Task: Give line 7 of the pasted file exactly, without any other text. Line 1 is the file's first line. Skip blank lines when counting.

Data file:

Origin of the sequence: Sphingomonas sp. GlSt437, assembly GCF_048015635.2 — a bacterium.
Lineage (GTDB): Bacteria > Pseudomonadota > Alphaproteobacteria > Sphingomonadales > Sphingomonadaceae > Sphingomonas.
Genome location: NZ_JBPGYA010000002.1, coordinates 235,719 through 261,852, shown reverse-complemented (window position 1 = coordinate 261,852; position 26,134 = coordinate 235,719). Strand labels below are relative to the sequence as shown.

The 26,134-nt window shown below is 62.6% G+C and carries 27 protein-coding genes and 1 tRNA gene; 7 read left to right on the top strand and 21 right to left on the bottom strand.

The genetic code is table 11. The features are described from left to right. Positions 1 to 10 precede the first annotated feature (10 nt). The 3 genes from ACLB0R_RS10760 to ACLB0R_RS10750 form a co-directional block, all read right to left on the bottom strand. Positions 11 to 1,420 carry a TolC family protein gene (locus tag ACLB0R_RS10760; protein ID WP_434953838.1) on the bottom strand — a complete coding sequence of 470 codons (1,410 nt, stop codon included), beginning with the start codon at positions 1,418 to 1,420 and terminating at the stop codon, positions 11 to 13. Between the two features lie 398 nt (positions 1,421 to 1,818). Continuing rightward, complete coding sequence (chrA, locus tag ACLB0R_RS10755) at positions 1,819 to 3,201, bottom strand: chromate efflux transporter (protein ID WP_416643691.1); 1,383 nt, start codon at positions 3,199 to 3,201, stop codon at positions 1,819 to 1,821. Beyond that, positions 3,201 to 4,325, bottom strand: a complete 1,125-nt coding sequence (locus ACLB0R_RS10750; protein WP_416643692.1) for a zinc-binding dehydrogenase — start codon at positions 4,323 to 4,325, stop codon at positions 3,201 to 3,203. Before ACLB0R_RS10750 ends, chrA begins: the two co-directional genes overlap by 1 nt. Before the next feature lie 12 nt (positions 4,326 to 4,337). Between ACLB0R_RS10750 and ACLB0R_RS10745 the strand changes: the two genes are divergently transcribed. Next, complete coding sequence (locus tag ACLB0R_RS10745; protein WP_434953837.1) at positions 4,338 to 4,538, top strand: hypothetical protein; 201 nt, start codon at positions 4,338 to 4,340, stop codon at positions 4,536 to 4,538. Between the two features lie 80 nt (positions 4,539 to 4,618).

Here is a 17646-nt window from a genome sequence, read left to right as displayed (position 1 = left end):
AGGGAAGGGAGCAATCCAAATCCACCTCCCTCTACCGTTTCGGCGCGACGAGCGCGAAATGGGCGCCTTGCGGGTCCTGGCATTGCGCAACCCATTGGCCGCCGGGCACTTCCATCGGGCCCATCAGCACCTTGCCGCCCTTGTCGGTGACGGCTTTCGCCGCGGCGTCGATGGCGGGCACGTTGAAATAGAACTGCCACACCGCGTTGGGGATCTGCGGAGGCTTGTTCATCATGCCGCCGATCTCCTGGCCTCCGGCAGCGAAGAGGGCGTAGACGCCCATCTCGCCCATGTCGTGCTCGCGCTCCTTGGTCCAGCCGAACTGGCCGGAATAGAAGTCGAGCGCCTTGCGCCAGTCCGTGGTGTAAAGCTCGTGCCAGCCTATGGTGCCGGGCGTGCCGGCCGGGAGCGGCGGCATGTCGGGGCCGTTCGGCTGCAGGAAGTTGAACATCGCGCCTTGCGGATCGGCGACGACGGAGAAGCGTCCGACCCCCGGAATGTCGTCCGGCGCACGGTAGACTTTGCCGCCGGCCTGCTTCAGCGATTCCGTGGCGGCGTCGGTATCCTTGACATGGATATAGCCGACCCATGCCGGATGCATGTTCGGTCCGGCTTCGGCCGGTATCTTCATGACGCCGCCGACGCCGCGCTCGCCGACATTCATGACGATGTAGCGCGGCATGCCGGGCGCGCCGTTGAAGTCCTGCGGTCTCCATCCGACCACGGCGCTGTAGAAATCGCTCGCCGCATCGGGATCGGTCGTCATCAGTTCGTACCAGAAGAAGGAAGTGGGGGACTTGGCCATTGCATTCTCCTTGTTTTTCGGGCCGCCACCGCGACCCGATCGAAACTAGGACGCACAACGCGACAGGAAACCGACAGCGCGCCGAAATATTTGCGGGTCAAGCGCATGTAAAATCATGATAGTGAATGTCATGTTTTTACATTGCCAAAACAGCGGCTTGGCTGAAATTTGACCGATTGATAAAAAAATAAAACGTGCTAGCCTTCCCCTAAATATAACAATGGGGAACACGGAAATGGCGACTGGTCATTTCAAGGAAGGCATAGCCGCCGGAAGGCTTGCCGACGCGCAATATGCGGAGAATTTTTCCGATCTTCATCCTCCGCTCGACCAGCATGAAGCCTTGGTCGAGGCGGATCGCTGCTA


AGGGAAGGGAGCAATCCAAATCCACCTCCCTCTACCGTTTCGGCGCGACGAGCGCGAAATGGGCGCCTTGCGGGTCCTGGCATTGCGCAACCCATTGGCCGCCGGGCACTTCCATCGGGCCCATCAGCACCTTGCCGCCCTTGTCGGTGACGGCTTTCGCCGCGGCGTCGATGGCGGGCACGTTGAAATAGAACTGCCACACCGCGTTGGGGATCTGCGGAGGCTTGTTCATCATGCCGCCGATCTCCTGGCCTCCGGCAGCGAAGAGGGCGTAGACGCCCATCTCGCCCATGTCGTGCTCGCGCTCCTTGGTCCAGCCGAACTGGCCGGAATAGAAGTCGAGCGCCTTGCGCCAGTCCGTGGTGTAAAGCTCGTGCCAGCCTATGGTGCCGGGCGTGCCGGCCGGGAGCGGCGGCATGTCGGGGCCGTTCGGCTGCAGGAAGTTGAACATCGCGCCTTGCGGATCGGCGACGACGGAGAAGCGTCCGACCCCCGGAATGTCGTCCGGCGCACGGTAGACTTTGCCGCCGGCCTGCTTCAGCGATTCCGTGGCGGCGTCGGTATCCTTGACATGGATATAGCCGACCCATGCCGGATGCATGTTCGGTCCGGCTTCGGCCGGTATCTTCATGACGCCGCCGACGCCGCGCTCGCCGACATTCATGACGATGTAGCGCGGCATGCCGGGCGCGCCGTTGAAGTCCTGCGGTCTCCATCCGACCACGGCGCTGTAGAAATCGCTCGCCGCATCGGGATCGGTCGTCATCAGTTCGTACCAGAAGAAGGAAGTGGGGGACTTGGCCATTGCATTCTCCTTGTTTTTCGGGCCGCCACCGCGACCCGATCGAAACTAGGACGCACAACGCGACAGGAAACCGACAGCGCGCCGAAATATTTGCGGGTCAAGCGCATGTAAAATCATGATAGTGAATGTCATGTTTTTACATTGCCAAAACAGCGGCTTGGCTGAAATTTGACCGATTGATAAAAAAATAAAACGTGCTAGCCTTCCCCTAAATATAACAATGGGGAACACGGAAATGGCGACTGGTCATTTCAAGGAAGGCATAGCCGCCGGAAGGCTTGCCGACGCGCAATATGCGGAGAATTTTTCCGATCTTCATCCTCCGCTCGACCAGCATGAAGCCTTGGTCGAGGCGGATCGCTGCTA